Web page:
My Time

One of the reasons I started writing this blog, way way back in the mists of 2009, when Jamie was two…was because I found parenting really really fucking difficult.

Not only did I find it difficult, I found it the vast majority of the time to be a thankless and really quite unenjoyable task. And, before Anne and Joan and crew start on me, I know how hideously fortunate I am to have children. I get up every single morning and give a prayer of grateful thanks for just how lucky I am. But in some ways, I almost think that makes the early days of parenting when you are struggling harder. How dare you be unappreciative when so many others would love to have what you have. The unhappiness you feel as you struggle through what, even if you take to it like a duck to water, can be a pretty challenging time getting your head round being responsible for an entire other human being, is compounded by the hideous guilt for not enjoying it more that you berate yourself with.

I started this blog initially just to get down in words how I was feeling. If I could make myself laugh with the sheer ridiculousness of the situations I found myself in, then nothing ever seemed quite so bad, even when I’d had 45 minutes’ sleep in the last two days and had woken up with actual human excrement on my face (true story).

Now my children are ten and seven. The baby and toddler days are long behind us. Thank fuck. And, this is what I have concluded.

Not everyone enjoys everything about parenting. We can choose to rant and rave and berate those people as much as we want for not behaving how society tells us they should behave and cherishing every single second with their child…but every time we do, we stop other people who are also finding it tough saying “Yes! Me too. I’m so glad you said so. I feel so much better to know it’s not just me.” That doesn’t make those people bad parents. It doesn’t mean they don’t love their children. It just means that parenting doesn’t perhaps play to their natural strengths.

But secondly – and really importantly – if you are one of those parents? Your time will come. Because – and I WISH someone had said this to me back in 2009 – I have a theory that, when it comes to raising our children…we all find our time.

I know there are some people out there who absolutely love the newborn stage. They are devastated when their baby starts to grow and become less helpless, more independent. There are also some parents who thrive on toddlerhood. They adore every second spent with their fast developing two or three year old and could spend hours with them doing messy play or watching them desecrate their home.

Me? I found both of those stages an utter grind. (I even had a countdown chart in the early weeks of Jamie’s life, to count off each day we’d successfully made it through. A little bit like being in prison. Which is not the worst analogy for what it feels like being trapped in the house with a newborn.) Back then, if you had asked me, I would have told you that I utterly adored both of my children. But I did not like parenting really very much at all.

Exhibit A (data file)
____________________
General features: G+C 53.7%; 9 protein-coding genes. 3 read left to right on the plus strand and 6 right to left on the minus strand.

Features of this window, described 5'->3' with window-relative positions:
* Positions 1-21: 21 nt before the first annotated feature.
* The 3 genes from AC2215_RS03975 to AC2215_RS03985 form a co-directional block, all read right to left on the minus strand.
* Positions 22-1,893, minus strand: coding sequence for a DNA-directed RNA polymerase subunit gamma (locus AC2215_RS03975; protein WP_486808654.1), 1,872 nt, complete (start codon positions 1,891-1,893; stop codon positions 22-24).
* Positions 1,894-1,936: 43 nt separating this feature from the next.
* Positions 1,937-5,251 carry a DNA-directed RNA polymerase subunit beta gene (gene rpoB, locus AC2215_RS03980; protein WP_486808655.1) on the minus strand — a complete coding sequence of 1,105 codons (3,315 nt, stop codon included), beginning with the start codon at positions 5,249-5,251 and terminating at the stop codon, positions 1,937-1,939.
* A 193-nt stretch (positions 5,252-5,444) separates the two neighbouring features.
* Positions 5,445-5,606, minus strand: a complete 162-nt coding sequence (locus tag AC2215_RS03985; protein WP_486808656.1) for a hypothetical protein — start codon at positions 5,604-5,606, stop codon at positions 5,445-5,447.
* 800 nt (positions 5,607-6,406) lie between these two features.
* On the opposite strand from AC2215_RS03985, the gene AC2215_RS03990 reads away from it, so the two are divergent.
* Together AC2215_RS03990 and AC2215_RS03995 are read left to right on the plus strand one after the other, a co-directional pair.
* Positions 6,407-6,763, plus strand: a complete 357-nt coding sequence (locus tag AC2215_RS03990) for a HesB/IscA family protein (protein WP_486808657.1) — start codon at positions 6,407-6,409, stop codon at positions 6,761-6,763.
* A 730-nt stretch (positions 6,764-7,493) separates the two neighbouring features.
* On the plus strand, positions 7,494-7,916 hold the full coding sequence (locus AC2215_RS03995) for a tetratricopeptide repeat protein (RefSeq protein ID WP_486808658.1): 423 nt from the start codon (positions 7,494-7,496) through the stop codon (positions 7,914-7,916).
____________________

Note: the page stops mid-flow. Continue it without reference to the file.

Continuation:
One day though, things changed. Suddenly, my children were older. They were more independent. They had personalities of their own. Not only that…they were funny! They made me laugh. They cuddled me when I was sad. We could talk about the world, about life, about their random and ridiculous questions on whether Donald Trump and Boris Johnson have sleepovers at each others’ houses. All of a sudden… being a parent was… fun. Enjoyable. And… having spent the last few years feeling like there must have been some kind of parenting exam that I’d failed, because I was clearly so shit at this… I suddenly felt like I’d got the hang of it. That this was my time.

So what I want to say out there, to anyone who has children, or is still to become a parent, is that if you haven’t yet found your time, then don’t despair. Maybe you’ve got a brand new baby and you’re loving life, or maybe you’re sleep deprived to fuck and wondering when this hell will end. Either way, if your baby is safe and warm and fed and alive, then you are a WONDERFUL parent. And if your time isn’t now, then it will come. Meanwhile, stop beating yourself up for not enjoying every second of parenting. Not only that, let’s stop beating each other up for having different experiences to us. Some of us love the baby stage, some of us the toddler stage, some of us once they go to school and develop more independence and personality of their own, and I daresay some of us even love the teenage years. (Which I really really don’t feel like are going to turn out to be my strengthĀ šŸ˜‚)

Here’s me and my boy in my favourite place on earth at the Royal Albert Hall last night. We went with my dad, who was probably 90% responsible for me developing my love of music. I was a bloody nightmare as a baby (and toddler…and child…and teenager), and I have no doubt in my mind that there must have been times when my dad found parenting me extremely tough. But last night, we all went to indulge our shared passion of classical music, and as the lights went down, and the opening notes of Strauss’ Also sprach Zarathustra resounded around the auditorium… and I looked at my boy’s enthralled face… I realised that right now, as I look at the amazing individuals and personalities that my children have become… I bloody love parentingĀ ā¤

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